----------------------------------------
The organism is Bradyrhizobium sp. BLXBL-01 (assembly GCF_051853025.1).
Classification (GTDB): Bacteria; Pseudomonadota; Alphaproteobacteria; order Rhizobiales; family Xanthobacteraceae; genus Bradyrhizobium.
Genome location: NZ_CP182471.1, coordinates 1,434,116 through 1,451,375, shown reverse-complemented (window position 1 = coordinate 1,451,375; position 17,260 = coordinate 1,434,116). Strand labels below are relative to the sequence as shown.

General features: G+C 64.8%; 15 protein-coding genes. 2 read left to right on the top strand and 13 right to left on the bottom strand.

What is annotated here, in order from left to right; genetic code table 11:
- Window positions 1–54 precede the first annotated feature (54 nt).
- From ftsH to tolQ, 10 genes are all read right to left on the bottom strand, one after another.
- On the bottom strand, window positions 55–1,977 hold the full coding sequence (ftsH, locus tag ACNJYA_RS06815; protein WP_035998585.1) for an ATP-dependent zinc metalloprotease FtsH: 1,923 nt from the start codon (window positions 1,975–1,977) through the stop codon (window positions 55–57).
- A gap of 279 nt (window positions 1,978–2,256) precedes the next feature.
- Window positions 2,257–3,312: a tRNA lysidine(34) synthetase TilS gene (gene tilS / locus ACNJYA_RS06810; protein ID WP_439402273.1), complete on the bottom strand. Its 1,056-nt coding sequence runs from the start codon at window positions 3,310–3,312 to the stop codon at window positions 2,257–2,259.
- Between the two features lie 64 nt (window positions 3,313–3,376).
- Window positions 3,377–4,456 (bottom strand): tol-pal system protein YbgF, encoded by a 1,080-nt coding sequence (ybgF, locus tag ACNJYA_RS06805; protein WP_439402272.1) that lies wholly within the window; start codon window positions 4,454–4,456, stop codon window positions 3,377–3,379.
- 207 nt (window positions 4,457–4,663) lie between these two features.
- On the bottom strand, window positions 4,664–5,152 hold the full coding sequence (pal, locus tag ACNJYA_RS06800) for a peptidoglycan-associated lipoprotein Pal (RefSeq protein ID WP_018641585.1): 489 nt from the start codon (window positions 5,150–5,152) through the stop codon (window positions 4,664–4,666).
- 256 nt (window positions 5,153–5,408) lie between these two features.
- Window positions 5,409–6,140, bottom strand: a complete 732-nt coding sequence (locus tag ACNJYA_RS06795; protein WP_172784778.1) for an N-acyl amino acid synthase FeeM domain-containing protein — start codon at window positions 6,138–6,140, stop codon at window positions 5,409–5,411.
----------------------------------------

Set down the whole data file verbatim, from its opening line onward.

The organism is Bradyrhizobium sp. BLXBL-01 (assembly GCF_051853025.1).
Classification (GTDB): Bacteria; Pseudomonadota; Alphaproteobacteria; order Rhizobiales; family Xanthobacteraceae; genus Bradyrhizobium.
Genome location: NZ_CP182471.1, coordinates 1,434,116 through 1,451,375, shown reverse-complemented (window position 1 = coordinate 1,451,375; position 17,260 = coordinate 1,434,116). Strand labels below are relative to the sequence as shown.

General features: G+C 64.8%; 15 protein-coding genes. 2 read left to right on the top strand and 13 right to left on the bottom strand.

What is annotated here, in order from left to right; genetic code table 11:
- Window positions 1–54 precede the first annotated feature (54 nt).
- From ftsH to tolQ, 10 genes are all read right to left on the bottom strand, one after another.
- On the bottom strand, window positions 55–1,977 hold the full coding sequence (ftsH, locus tag ACNJYA_RS06815; protein WP_035998585.1) for an ATP-dependent zinc metalloprotease FtsH: 1,923 nt from the start codon (window positions 1,975–1,977) through the stop codon (window positions 55–57).
- A gap of 279 nt (window positions 1,978–2,256) precedes the next feature.
- Window positions 2,257–3,312: a tRNA lysidine(34) synthetase TilS gene (gene tilS / locus ACNJYA_RS06810; protein ID WP_439402273.1), complete on the bottom strand. Its 1,056-nt coding sequence runs from the start codon at window positions 3,310–3,312 to the stop codon at window positions 2,257–2,259.
- Between the two features lie 64 nt (window positions 3,313–3,376).
- Window positions 3,377–4,456 (bottom strand): tol-pal system protein YbgF, encoded by a 1,080-nt coding sequence (ybgF, locus tag ACNJYA_RS06805; protein WP_439402272.1) that lies wholly within the window; start codon window positions 4,454–4,456, stop codon window positions 3,377–3,379.
- 207 nt (window positions 4,457–4,663) lie between these two features.
- On the bottom strand, window positions 4,664–5,152 hold the full coding sequence (pal, locus tag ACNJYA_RS06800) for a peptidoglycan-associated lipoprotein Pal (RefSeq protein ID WP_018641585.1): 489 nt from the start codon (window positions 5,150–5,152) through the stop codon (window positions 4,664–4,666).
- 256 nt (window positions 5,153–5,408) lie between these two features.
- Window positions 5,409–6,140, bottom strand: a complete 732-nt coding sequence (locus tag ACNJYA_RS06795; protein WP_172784778.1) for an N-acyl amino acid synthase FeeM domain-containing protein — start codon at window positions 6,138–6,140, stop codon at window positions 5,409–5,411.